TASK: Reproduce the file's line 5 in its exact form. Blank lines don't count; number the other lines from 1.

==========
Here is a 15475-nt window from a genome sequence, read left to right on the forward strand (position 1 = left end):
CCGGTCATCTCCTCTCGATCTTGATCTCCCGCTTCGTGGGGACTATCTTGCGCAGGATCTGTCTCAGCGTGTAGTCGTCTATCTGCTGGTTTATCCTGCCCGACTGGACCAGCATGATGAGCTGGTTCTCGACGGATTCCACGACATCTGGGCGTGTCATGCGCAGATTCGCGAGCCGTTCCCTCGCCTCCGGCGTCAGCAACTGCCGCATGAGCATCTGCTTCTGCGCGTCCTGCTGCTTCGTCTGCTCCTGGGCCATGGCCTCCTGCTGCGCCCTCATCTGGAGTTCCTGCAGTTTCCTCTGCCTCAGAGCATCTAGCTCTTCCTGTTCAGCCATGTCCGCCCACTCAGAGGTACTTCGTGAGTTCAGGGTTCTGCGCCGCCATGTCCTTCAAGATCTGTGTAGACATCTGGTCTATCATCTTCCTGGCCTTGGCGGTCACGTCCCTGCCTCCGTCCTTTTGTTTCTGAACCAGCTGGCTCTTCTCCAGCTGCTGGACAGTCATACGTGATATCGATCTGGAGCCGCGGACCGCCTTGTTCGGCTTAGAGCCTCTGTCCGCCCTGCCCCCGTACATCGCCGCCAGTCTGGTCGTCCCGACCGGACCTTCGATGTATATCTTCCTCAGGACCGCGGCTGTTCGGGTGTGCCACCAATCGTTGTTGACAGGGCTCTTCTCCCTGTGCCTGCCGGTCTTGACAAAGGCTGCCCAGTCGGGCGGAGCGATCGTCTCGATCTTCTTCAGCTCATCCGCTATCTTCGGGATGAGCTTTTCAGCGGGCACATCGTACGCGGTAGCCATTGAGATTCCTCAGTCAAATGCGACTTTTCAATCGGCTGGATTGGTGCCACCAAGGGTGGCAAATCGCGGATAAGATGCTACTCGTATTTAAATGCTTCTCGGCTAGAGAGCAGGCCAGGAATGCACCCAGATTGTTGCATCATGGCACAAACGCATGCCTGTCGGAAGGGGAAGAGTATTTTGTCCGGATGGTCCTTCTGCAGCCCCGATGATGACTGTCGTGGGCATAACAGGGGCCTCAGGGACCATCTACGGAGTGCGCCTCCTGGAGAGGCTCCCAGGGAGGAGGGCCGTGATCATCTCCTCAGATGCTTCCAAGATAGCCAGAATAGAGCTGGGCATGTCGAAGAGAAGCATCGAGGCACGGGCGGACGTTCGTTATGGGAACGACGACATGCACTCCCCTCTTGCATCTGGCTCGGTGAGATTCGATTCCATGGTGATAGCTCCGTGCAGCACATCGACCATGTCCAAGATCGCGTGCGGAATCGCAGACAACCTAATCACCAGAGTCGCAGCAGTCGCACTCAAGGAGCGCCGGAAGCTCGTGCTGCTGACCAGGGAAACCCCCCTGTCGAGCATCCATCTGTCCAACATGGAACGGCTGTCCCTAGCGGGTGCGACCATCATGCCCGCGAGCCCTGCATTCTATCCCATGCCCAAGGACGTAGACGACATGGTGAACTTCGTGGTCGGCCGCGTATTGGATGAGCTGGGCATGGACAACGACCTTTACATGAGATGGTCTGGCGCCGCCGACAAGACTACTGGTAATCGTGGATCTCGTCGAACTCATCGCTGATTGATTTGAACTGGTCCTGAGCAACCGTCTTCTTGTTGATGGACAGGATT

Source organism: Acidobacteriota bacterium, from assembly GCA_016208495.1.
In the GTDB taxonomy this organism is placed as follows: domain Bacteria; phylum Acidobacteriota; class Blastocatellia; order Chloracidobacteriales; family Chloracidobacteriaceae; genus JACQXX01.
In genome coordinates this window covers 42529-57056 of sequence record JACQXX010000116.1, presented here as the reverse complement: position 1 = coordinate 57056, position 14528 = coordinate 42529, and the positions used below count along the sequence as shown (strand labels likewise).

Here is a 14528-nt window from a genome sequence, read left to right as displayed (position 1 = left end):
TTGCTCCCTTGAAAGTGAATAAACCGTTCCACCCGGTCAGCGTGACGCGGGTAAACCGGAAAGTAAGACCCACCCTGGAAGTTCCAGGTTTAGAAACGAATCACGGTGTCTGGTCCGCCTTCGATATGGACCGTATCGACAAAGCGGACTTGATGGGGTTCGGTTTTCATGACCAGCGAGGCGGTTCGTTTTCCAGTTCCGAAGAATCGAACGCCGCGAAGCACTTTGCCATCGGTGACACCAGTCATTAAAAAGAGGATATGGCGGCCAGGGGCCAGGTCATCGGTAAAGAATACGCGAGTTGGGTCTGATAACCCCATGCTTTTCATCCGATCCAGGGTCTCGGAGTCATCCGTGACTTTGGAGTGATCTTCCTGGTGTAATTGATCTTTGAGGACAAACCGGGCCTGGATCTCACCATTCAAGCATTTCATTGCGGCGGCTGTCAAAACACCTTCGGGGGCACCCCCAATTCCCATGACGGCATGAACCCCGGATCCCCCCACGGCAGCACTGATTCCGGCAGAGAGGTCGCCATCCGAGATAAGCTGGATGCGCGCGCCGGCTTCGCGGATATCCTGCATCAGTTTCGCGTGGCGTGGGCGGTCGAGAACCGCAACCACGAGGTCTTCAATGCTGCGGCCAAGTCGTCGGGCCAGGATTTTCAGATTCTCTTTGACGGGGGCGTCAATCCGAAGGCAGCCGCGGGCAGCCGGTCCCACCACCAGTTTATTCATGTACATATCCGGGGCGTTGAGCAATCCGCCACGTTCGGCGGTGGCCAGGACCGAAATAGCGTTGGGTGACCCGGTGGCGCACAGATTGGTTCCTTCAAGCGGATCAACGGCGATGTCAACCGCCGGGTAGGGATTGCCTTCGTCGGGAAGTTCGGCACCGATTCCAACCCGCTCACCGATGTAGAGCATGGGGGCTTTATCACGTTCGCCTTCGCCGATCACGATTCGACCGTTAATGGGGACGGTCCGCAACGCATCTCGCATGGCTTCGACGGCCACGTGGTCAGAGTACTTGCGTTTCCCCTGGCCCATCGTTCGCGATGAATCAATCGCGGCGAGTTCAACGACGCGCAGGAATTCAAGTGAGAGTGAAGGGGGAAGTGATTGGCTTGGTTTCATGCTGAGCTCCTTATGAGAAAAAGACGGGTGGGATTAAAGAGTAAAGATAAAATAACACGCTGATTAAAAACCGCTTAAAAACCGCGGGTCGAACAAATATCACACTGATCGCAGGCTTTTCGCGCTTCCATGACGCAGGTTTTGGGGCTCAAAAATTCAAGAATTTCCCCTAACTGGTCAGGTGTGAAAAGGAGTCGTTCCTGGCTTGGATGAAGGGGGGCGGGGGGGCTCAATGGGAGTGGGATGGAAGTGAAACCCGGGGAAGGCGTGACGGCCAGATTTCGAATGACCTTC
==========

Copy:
In genome coordinates this window covers 42529-57056 of sequence record JACQXX010000116.1, presented here as the reverse complement: position 1 = coordinate 57056, position 14528 = coordinate 42529, and the positions used below count along the sequence as shown (strand labels likewise).